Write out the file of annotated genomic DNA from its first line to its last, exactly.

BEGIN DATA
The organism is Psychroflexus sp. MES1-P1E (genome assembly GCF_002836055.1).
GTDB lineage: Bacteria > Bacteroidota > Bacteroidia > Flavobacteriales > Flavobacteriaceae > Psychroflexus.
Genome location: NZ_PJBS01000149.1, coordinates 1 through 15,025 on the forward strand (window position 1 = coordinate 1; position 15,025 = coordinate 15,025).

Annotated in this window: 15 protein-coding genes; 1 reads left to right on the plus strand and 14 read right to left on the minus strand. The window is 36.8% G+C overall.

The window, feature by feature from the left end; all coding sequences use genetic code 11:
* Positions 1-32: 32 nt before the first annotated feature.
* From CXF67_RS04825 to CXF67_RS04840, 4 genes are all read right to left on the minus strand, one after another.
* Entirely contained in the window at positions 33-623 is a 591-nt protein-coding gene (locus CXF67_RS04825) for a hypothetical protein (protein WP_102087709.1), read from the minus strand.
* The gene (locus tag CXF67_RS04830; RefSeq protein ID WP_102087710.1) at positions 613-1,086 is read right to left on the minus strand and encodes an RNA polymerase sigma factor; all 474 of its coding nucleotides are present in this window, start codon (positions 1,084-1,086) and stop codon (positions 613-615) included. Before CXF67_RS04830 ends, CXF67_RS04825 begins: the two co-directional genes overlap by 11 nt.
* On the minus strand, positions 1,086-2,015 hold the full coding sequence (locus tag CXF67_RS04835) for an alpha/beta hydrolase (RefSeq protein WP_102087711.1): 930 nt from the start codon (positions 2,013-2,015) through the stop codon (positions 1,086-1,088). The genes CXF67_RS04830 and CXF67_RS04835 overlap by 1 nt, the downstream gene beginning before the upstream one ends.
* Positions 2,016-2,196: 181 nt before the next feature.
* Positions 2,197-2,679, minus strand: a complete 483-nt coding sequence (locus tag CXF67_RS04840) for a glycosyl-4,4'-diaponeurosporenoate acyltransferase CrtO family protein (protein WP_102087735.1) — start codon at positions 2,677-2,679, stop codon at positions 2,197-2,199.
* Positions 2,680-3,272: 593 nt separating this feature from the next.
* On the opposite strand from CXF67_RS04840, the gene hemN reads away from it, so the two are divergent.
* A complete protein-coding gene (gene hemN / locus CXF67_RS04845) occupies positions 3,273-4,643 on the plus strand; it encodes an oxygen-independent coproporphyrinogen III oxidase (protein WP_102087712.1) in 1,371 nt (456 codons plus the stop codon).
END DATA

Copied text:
The organism is Psychroflexus sp. MES1-P1E (genome assembly GCF_002836055.1).
GTDB lineage: Bacteria > Bacteroidota > Bacteroidia > Flavobacteriales > Flavobacteriaceae > Psychroflexus.
Genome location: NZ_PJBS01000149.1, coordinates 1 through 15,025 on the forward strand (window position 1 = coordinate 1; position 15,025 = coordinate 15,025).

Annotated in this window: 15 protein-coding genes; 1 reads left to right on the plus strand and 14 read right to left on the minus strand. The window is 36.8% G+C overall.

The window, feature by feature from the left end; all coding sequences use genetic code 11:
* Positions 1-32: 32 nt before the first annotated feature.
* From CXF67_RS04825 to CXF67_RS04840, 4 genes are all read right to left on the minus strand, one after another.
* Entirely contained in the window at positions 33-623 is a 591-nt protein-coding gene (locus CXF67_RS04825) for a hypothetical protein (protein WP_102087709.1), read from the minus strand.
* The gene (locus tag CXF67_RS04830; RefSeq protein ID WP_102087710.1) at positions 613-1,086 is read right to left on the minus strand and encodes an RNA polymerase sigma factor; all 474 of its coding nucleotides are present in this window, start codon (positions 1,084-1,086) and stop codon (positions 613-615) included. Before CXF67_RS04830 ends, CXF67_RS04825 begins: the two co-directional genes overlap by 11 nt.
* On the minus strand, positions 1,086-2,015 hold the full coding sequence (locus tag CXF67_RS04835) for an alpha/beta hydrolase (RefSeq protein WP_102087711.1): 930 nt from the start codon (positions 2,013-2,015) through the stop codon (positions 1,086-1,088). The genes CXF67_RS04830 and CXF67_RS04835 overlap by 1 nt, the downstream gene beginning before the upstream one ends.
* Positions 2,016-2,196: 181 nt before the next feature.
* Positions 2,197-2,679, minus strand: a complete 483-nt coding sequence (locus tag CXF67_RS04840) for a glycosyl-4,4'-diaponeurosporenoate acyltransferase CrtO family protein (protein WP_102087735.1) — start codon at positions 2,677-2,679, stop codon at positions 2,197-2,199.
* Positions 2,680-3,272: 593 nt separating this feature from the next.
* On the opposite strand from CXF67_RS04840, the gene hemN reads away from it, so the two are divergent.
* A complete protein-coding gene (gene hemN / locus CXF67_RS04845) occupies positions 3,273-4,643 on the plus strand; it encodes an oxygen-independent coproporphyrinogen III oxidase (protein WP_102087712.1) in 1,371 nt (456 codons plus the stop codon).